If you wanted to only show kids gender-balanced movies, you'd see very few movies. Only 11 percent of movies could be classified as gender-balanced. Fifty percent of movies are seriously imbalanced, meaning 75 percent of the characters or more are male. But my kids see every animated movie that comes out. I don't say, "That seems imbalanced, we're not going to see it." They watch the shows that other kids watch on TV. But I try to watch with them, and I have from the very beginning. It's really important when they're really young. I can be their media expert.

Parents can teach media literacy. I'd say, "Hey, did you notice that only boys are in that scene, or doing that activity? Don't you think that girls could do it, too?" Or, "Why do you think there are more boys than girls in that show. Is that fair?" You can comment on how female characters look, and say, "Why do you think she's wearing that if she's going to rescue somebody? Does that make sense?" -- Geena Davis, actress, as told to Working Mother
Lori Leibovich, Journalist
Lori Leibovich
I started talking about feminism early on, probably when my son was 5 or 6. I explained it as plainly as possible -- that feminism meant that men and women were equals and should be treated equally under the law and in all aspects of society and culture. But I don't think it really resonated for him until we started reading books together about people like Amelia Earhart or Harriet Tubman and he was able to understand how challenging things have been for women historically.

I use the word in many different contexts, but this election season especially. When my kids ask me why I'm supporting a certain candidate (or not), I say "Because so-and-so is a feminist and believes in women's equality." When the hearings about Planned Parenthood being defunded were happening, I talked to both kids about why it was important for women's health, and why it was essential that, as a feminist, I support Planned Parenthood. They got it -- and wore the Planned Parenthood T-shirts I gave them.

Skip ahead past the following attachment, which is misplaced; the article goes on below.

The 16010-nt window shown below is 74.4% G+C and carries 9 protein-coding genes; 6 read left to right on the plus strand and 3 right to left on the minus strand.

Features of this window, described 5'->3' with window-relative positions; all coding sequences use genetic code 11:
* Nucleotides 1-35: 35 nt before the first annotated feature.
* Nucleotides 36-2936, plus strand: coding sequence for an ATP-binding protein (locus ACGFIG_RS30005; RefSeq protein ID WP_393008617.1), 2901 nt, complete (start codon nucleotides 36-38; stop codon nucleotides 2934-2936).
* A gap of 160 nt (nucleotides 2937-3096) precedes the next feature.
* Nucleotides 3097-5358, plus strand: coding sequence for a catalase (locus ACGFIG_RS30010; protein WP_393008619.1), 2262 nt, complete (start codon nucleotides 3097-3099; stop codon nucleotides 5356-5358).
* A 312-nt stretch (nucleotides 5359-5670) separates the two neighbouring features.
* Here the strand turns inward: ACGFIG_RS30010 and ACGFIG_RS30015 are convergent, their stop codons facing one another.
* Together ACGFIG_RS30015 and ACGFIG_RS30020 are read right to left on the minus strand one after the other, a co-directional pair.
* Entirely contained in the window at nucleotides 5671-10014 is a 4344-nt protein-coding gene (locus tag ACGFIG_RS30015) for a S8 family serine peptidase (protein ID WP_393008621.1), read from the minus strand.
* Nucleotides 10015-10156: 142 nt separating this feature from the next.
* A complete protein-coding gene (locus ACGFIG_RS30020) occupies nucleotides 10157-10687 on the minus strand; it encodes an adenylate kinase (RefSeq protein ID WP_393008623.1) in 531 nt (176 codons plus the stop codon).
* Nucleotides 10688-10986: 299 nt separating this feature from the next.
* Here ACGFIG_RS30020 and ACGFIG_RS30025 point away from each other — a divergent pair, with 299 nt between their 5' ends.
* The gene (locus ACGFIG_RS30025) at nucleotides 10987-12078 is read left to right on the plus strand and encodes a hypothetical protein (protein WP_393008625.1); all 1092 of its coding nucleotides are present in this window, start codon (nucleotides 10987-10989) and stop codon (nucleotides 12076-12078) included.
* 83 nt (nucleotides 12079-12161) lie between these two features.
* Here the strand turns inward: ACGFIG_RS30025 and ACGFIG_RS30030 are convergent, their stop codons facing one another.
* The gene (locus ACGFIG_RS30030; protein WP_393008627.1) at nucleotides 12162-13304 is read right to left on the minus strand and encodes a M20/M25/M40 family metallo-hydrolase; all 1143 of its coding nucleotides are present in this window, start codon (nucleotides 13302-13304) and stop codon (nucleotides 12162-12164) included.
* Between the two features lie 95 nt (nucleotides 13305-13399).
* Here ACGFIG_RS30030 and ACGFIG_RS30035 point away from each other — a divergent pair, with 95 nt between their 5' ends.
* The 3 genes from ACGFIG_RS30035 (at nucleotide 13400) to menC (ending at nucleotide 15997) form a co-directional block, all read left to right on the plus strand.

Pop culture is a roadblock. So much of what my son consumes has subtle misogyny, shows unhealthy images of women's bodies, or just presents women as accessories. He's into old James Bond movies -- he loves the action and the '70s cheese -- but in almost every film the female characters are just bikini-clad babes without much substance. So we talk about why, and I try to give him some context. I talk to him very directly about how distorted media images of women tend to be, and I've specifically explained Photoshop, air-brushing, and plastic surgery. I really want him to understand that what he sees is fake, and that those "ideals" are damaging -- to his sister, to me, and to all the women he loves and respects. -- Lori Leibovich, editor in chief, Realsimple.com
Anne-Marie Slaughter, Author
I don’t think of it as raising feminist sons. Now I think of it as, we need to raise boys who are as excited about challenging traditional masculine stereotypes as our daughters are about challenging traditional feminine stereotypes. Our boys have to feel not that they are feminists supporting women, but that they are doing something for themselves. I was thinking about Emma Watson's He for She, and I'm all for that, but I don't think that's going to do it. I think it's got to be He for He. -- Anne-Marie Slaughter, President and CEO New America, author of Unfinished Business: Women Men Work Family, as told to New York Magazine

Before You Go